The Common App Will Officially No Longer Ask About Students' Disciplinary Records

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Every year, over 1 million aspiring college students apply using the Common Application. On Friday, the organization announced the form had been given a significant refresh for the 2021-2022 academic year, including "updated questions and tools designed to both expand access and facilitate a more equitable, inclusive college application process."

One of the biggest changes that will take effect this year: Students will no longer be required to report whether they've been cited for a disciplinary violation at school.

The change was announced in Sept. 2020 but officially goes into effect on Aug. 1. 

"We want all students to feel supported by Common App regardless of where they are on their path to education attainment," says Jenny Rickard, president and CEO of Common App, in a statement. "This is about providing the tools and resources needed to meet more students where they are and help them navigate the path to and through college.

"Our hope is that the incremental changes we've made on the application this year will be a critical step in our collective effort to reduce barriers for students of color and those from low-income backgrounds."

Rickard says eliminating questions about disciplinary records is a key part of achieving these goals. 

"We want our application to allow students to highlight their full potential. Requiring students to disclose disciplinary actions has a clear and profound adverse impact on students of color, particularly Black and LatinX students," she tells CNBC Make It. "Removing this question is the first step in a longer process to make college admissions more equitable."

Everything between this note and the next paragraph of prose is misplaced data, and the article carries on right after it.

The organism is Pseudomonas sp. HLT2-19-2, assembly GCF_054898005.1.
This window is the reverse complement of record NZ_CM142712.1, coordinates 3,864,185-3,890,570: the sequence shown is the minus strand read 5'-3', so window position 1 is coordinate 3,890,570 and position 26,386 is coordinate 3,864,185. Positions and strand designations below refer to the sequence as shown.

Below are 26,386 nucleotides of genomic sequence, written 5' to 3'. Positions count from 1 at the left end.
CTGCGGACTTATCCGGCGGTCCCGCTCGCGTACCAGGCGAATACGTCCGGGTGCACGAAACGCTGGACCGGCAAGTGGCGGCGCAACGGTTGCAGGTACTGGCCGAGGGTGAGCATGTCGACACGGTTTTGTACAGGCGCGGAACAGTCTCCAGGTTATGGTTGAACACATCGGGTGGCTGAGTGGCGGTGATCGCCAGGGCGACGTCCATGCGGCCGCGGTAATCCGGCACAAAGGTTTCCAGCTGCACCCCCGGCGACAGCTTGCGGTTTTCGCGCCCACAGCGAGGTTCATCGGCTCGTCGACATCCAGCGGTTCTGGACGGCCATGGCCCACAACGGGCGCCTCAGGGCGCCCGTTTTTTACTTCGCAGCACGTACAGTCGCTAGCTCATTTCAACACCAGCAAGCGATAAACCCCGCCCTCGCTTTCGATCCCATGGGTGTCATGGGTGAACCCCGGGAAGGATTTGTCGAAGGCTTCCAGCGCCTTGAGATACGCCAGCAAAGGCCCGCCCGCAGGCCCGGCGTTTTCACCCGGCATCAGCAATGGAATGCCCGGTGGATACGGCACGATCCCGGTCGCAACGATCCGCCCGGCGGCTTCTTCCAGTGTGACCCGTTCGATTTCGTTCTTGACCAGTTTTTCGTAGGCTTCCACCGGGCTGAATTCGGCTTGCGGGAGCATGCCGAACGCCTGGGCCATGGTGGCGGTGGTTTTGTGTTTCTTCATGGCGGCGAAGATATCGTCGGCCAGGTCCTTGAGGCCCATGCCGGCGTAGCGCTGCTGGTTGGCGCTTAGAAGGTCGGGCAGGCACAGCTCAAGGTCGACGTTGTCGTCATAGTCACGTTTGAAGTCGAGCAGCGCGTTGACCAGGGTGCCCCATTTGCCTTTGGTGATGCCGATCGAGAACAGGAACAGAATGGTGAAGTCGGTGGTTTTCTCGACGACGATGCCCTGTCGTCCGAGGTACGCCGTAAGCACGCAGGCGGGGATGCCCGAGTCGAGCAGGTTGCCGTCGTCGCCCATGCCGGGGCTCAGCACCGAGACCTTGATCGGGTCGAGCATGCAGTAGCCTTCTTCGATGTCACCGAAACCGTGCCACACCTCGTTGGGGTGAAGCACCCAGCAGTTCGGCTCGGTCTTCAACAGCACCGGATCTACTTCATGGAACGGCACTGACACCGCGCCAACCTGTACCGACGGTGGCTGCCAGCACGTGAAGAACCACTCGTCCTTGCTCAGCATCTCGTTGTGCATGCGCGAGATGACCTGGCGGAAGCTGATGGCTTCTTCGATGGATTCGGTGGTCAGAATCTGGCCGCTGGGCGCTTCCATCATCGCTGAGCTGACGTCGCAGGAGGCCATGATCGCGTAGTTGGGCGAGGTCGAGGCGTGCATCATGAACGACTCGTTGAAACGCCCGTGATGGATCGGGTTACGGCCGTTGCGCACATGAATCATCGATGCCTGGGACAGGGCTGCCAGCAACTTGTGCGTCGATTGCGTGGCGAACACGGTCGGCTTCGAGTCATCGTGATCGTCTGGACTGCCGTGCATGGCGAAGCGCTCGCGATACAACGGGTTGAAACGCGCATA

There is a significant body of research that suggests Black students are disproportionately disciplined at school.

For every 100 students enrolled, Black students lost 103 days of class due to out-of-school suspensions while white students lost just 21 days, on average, a 2020 report from the Center for Civil Rights Remedies at the UCLA Civil Rights Project and the Learning Policy Institute found.

The Brookings Institution estimates that while Black students make up 16% of K-12 students, they account for 40% of suspensions nationally.

And researchers from Brown University have concluded different treatment from teachers accounts for roughly half of the Black/white racial gap in-school suspensions and expulsions. 

In a 2019 paper published in the National Bureau of Economic Research, researchers from Harvard University and the University of Colorado–Boulder found that middle school students assigned to schools with higher suspension rates are 15% to 20% more likely to be arrested and incarcerated as adults — and are also less likely to attend a four-year college.

No longer asking students to report if they have been disciplined at school "is about taking a stand against practices that suppress college-going aspiration and overshadow potential," says Rickard.

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